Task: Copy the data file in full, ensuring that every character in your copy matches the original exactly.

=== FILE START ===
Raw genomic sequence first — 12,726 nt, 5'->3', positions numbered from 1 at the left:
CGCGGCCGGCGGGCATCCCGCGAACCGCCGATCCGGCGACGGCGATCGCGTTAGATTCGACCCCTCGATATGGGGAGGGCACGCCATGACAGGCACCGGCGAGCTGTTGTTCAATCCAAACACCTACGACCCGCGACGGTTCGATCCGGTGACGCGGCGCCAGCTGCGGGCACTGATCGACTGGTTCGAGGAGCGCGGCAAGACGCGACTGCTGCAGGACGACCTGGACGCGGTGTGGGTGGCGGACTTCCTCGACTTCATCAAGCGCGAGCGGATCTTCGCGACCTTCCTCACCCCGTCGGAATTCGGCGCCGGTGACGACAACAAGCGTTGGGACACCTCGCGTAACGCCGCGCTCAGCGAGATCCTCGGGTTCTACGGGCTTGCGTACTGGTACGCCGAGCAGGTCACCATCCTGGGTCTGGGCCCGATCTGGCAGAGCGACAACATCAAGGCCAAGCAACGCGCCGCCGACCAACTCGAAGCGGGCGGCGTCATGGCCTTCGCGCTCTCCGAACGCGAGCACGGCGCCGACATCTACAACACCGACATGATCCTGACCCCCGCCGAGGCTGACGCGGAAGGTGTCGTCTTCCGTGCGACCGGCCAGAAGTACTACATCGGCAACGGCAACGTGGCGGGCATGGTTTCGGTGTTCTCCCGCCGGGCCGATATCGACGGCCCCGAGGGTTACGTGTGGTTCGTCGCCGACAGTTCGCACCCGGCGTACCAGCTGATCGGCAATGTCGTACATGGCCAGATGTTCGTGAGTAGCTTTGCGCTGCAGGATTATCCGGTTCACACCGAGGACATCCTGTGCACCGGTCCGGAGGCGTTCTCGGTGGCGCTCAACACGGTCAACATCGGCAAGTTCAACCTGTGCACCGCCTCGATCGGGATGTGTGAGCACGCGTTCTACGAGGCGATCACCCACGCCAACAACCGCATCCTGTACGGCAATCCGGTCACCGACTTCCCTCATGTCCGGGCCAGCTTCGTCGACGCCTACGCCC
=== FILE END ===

Raw genomic sequence first — 12,726 nt, 5'->3', positions numbered from 1 at the left:
CGCGGCCGGCGGGCATCCCGCGAACCGCCGATCCGGCGACGGCGATCGCGTTAGATTCGACCCCTCGATATGGGGAGGGCACGCCATGACAGGCACCGGCGAGCTGTTGTTCAATCCAAACACCTACGACCCGCGACGGTTCGATCCGGTGACGCGGCGCCAGCTGCGGGCACTGATCGACTGGTTCGAGGAGCGCGGCAAGACGCGACTGCTGCAGGACGACCTGGACGCGGTGTGGGTGGCGGACTTCCTCGACTTCATCAAGCGCGAGCGGATCTTCGCGACCTTCCTCACCCCGTCGGAATTCGGCGCCGGTGACGACAACAAGCGTTGGGACACCTCGCGTAACGCCGCGCTCAGCGAGATCCTCGGGTTCTACGGGCTTGCGTACTGGTACGCCGAGCAGGTCACCATCCTGGGTCTGGGCCCGATCTGGCAGAGCGACAACATCAAGGCCAAGCAACGCGCCGCCGACCAACTCGAAGCGGGCGGCGTCATGGCCTTCGCGCTCTCCGAACGCGAGCACGGCGCCGACATCTACAACACCGACATGATCCTGACCCCCGCCGAGGCTGACGCGGAAGGTGTCGTCTTCCGTGCGACCGGCCAGAAGTACTACATCGGCAACGGCAACGTGGCGGGCATGGTTTCGGTGTTCTCCCGCCGGGCCGATATCGACGGCCCCGAGGGTTACGTGTGGTTCGTCGCCGACAGTTCGCACCCGGCGTACCAGCTGATCGGCAATGTCGTACATGGCCAGATGTTCGTGAGTAGCTTTGCGCTGCAGGATTATCCGGTTCACACCGAGGACATCCTGTGCACCGGTCCGGAGGCGTTCTCGGTGGCGCTCAACACGGTCAACATCGGCAAGTTCAACCTGTGCACCGCCTCGATCGGGATGTGTGAGCACGCGTTCTACGAGGCGATCACCCACGCCAACAACCGCATCCTGTACGGCAATCCGGTCACCGACTTCCCTCATGTCCGGGCCAGCTTCGTCGACGCCTACGCCC